Terrain.org editor Simmons Buntin blogs the Association for the Study of Literature and Environment biennial conference:
Darth Vader plays a mean fiddle in downtown Victoria, and it wasn’t all Star Wars theme, either.
The third day of the ASLE conference in Victoria, BC:
Well before the ASLE conference started, coordinators Dan Philippon (ASLE president and program chair) and Richard Pickard (local arrangements chair) noted that there would be more time for network-building and socializing before, between, and after the sessions of this year’s conference. We haven’t been disappointed. While today’s sessions were strong once again, I enjoyed the discussions and gatherings outside of the panels more so.
This morning I attended the paper jam titled “Poetic Forms, Poetic Places: Readings and Reflections,” featuring Ian Marshall on haiku and the International Appalachian Trail, Cara Chamberlain on the Big Horn Basin of Wyoming, Emily Carr on the poem as ecotone, Mary Pinard on the sonnet redouble as an “archipelago of song,” a phrase nearly as beautiful as her sonnets, and Terrain.org contributor Andrew C. Gottlieb reading his Isle Royale National Park poems, two of which appear in our current issue (with audio). Poetry is always a great way to start out the morning, and this panel did not disappoint.
I then skipped the ecocriticism mid-morning plenary session (I mean, aren’t we all critical enough of our environment, anyway?! okay, sorry…) and worked the Terrain.org table through lunch, catching up with a few Terrain.org contributors like Andrew Wingfield and Joan Maloof and meeting lots of other great folks.
The first afternoon session was difficult to choose, as the roundtable “Earth’s Body: An Ecopoetry Anthology” featuring Ann Fisher-Wirth, Laura-Gray Street, and others, and the “Poems on Place” reading featuring Suzanne Roberts and other poets were both very tempting. But I felt especially drawn to the paper jam “Creative Nonfiction: Transformations,” facilitated by Hawk & Handsaw: The Journal of Creative Sustainability editor and Unity College environmental literature associate professor Kathryn Miles. Hawk & Handsaw deserves mention here not just because of its cool (sub+)title and the (full disclosure here) fact that I have an essay in its just-released second issue, but because this beautiful journal is going to raise the bar for creative environmental journals. I’ll have it down at the Terrain.org table if you want to check out the copy — just don’t take it from me, please! (You may take the Hawk & Handsaw postcard, instead.)
The panel featured Jennifer Calkins on quails, Robert Scott Elliott on flyfishing the Sol Duc, Catherine Meeks on the Tennessee Valley Authority, Mary Webb on the urban heat island that Reno has become, Elizabeth Van Zandt on Mojave’s sky islands, and Russ J. Van Paepeghem, editor of Camas: The Nature of the West (another really good environmental journal) on the topography of silence. A lovely mixture!
Name dropping here? Yeah, sort of, but understand that I know a lot of folks digitally through the journal (and/or Facebook, blogging, etc.), so finally meeting them in person is a big deal to me — worth mentioning, certainly! And the spaces in between the sessions and author’s reception today, especially, resounded with these wonderful connections.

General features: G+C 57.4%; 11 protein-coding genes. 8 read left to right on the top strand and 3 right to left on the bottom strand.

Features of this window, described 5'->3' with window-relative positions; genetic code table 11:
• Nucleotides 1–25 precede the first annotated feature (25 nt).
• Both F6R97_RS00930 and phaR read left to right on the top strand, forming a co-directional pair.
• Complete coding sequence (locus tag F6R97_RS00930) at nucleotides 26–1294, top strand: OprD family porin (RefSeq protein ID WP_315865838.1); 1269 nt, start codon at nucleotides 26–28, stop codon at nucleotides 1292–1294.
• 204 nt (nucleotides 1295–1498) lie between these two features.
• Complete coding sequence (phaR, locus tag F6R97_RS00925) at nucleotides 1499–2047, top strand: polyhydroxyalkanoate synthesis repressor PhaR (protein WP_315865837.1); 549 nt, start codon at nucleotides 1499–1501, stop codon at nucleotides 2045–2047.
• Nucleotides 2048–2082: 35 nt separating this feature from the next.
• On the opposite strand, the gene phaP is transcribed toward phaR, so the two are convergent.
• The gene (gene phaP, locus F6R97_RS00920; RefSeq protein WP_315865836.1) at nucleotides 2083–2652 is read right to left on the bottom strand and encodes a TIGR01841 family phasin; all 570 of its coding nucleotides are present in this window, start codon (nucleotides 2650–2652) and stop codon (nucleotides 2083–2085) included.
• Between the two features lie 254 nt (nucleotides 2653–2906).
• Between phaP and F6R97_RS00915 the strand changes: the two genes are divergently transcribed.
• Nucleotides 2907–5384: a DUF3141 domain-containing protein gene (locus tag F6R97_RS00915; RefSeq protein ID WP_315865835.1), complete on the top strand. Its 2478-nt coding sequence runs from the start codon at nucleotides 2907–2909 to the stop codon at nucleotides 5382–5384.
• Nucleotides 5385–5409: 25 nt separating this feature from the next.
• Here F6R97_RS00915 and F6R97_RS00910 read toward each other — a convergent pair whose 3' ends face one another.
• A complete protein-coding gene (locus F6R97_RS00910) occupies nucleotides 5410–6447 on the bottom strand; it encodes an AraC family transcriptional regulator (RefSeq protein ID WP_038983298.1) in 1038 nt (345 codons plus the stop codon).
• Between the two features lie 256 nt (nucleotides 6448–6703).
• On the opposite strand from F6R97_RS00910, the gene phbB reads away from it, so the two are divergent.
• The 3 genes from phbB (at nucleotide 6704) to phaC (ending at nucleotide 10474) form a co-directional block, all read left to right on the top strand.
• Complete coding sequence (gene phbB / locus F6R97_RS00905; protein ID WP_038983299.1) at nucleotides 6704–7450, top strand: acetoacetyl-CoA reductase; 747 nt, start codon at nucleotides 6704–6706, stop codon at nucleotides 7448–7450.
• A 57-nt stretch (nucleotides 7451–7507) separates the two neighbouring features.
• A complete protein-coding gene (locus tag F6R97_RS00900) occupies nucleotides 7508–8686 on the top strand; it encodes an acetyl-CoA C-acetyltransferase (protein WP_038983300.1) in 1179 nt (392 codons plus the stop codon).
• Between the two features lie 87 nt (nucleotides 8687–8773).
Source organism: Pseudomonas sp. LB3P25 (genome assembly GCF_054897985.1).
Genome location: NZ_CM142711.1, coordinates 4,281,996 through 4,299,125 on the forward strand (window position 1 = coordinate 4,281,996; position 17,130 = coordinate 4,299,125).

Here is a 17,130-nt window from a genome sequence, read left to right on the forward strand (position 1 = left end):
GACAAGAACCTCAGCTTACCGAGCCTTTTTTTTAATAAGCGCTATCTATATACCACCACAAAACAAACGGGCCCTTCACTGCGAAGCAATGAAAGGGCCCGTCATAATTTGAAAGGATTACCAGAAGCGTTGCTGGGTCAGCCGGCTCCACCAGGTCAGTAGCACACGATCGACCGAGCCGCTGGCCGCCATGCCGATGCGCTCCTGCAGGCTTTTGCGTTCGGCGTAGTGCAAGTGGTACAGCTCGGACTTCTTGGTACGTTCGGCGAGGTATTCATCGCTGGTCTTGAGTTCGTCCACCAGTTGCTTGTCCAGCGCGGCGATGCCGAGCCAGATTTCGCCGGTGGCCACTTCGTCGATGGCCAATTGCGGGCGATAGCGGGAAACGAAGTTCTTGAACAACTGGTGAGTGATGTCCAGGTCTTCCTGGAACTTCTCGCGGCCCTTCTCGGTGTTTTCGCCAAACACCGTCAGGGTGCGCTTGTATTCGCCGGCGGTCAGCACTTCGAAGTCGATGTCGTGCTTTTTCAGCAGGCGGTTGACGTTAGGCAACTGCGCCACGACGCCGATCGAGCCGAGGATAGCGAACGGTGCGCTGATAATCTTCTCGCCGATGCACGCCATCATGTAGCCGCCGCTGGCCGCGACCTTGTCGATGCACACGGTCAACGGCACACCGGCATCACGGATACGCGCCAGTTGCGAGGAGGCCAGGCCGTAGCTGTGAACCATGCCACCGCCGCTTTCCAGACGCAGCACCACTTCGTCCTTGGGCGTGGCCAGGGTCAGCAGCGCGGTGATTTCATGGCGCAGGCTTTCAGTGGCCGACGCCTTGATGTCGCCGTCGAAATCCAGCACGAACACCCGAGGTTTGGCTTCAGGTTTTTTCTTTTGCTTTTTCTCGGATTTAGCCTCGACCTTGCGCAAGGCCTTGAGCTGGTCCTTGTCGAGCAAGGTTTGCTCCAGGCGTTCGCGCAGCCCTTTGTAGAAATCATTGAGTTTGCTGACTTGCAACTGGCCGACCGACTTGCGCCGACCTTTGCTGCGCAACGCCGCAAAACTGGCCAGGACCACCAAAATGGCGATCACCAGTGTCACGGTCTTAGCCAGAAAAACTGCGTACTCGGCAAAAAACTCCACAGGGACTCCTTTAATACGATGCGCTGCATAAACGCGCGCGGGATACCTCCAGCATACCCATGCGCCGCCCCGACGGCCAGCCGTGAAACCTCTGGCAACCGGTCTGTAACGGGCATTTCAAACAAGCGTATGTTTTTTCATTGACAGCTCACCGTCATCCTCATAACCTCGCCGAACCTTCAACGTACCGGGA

This evening, Terrain.org editorial board member and columnist Lauret Savoy and I traveled to downtown Victoria for a really excellent dinner at Spinnakers Gastro Brewpub & Guesthouses (more on that below) and stroll around the Inner Harbor (where we saw Lord Vader on violin, pictured above). I finished the evening catching up with folks at the Orion/Milkweed Editions reception, though once again I arrived too late for free beer, dangit!
Anyone else notice that water from a stainless steel bottle tastes like, well… steel? Color me picky, but I like my water to taste pretty much like nothing.
I’ve already mentioned the great connecting with folks — via the Terrain.org table, author’s reception, pre- and post-panel, and otherwise — so won’t hit that again. And I’ll discuss Spinnakers a bit below.
It was splendid to really have the opportunity to talk with Lauret this evening, the conversation ranging easily from family to geology to publishing and well beyond.
I’d still like a bigger crowd in the exhibitors area. Things definitely picked up just before the author’s reception, but we should have attendees strolling through in greater numbers all the time. I’ve heard from a few folks that they didn’t even know there is an exhibitors area.
Put the coffee out earlier and keep it filled up, maybe?
Before heading up to Victoria I Googled “Victoria brewpubs” and three came up: Canoe (see Day 0), Swanns (which I’ve yet to visit), and Spinnakers, which Lauret and I easily found across the Johnson Street Bridge this evening. What a great restaurant and brewpub this is! We got a table on the shady patio looking out toward the Inner Harbour, I opted for the delicious halibut fish and chips, and the beer was oustanding. I had the Nut Brown Ale: smooth and a bit smoky, in a good way. A gorgeous color and head, too.
Folks, they know how to brew some beer up in Victoria!
1. I cannot stay up this late blogging.
2. I should instead stay up this late chatting with my many new ASLE friends.
The view from our table at Spinnakers Gastro Brewpub.
Simmons Buntin and Lauret Savoy in front of the Empress Hotel.
The Pacific Grace, docked near the Inner Harbour esplanade.
Lauret photographs the harbour and the British Columbia Parliament Buildings.
Parting shot: silhoutted rigging. I don’t know what all this stuff is, but I do know that it is beautiful.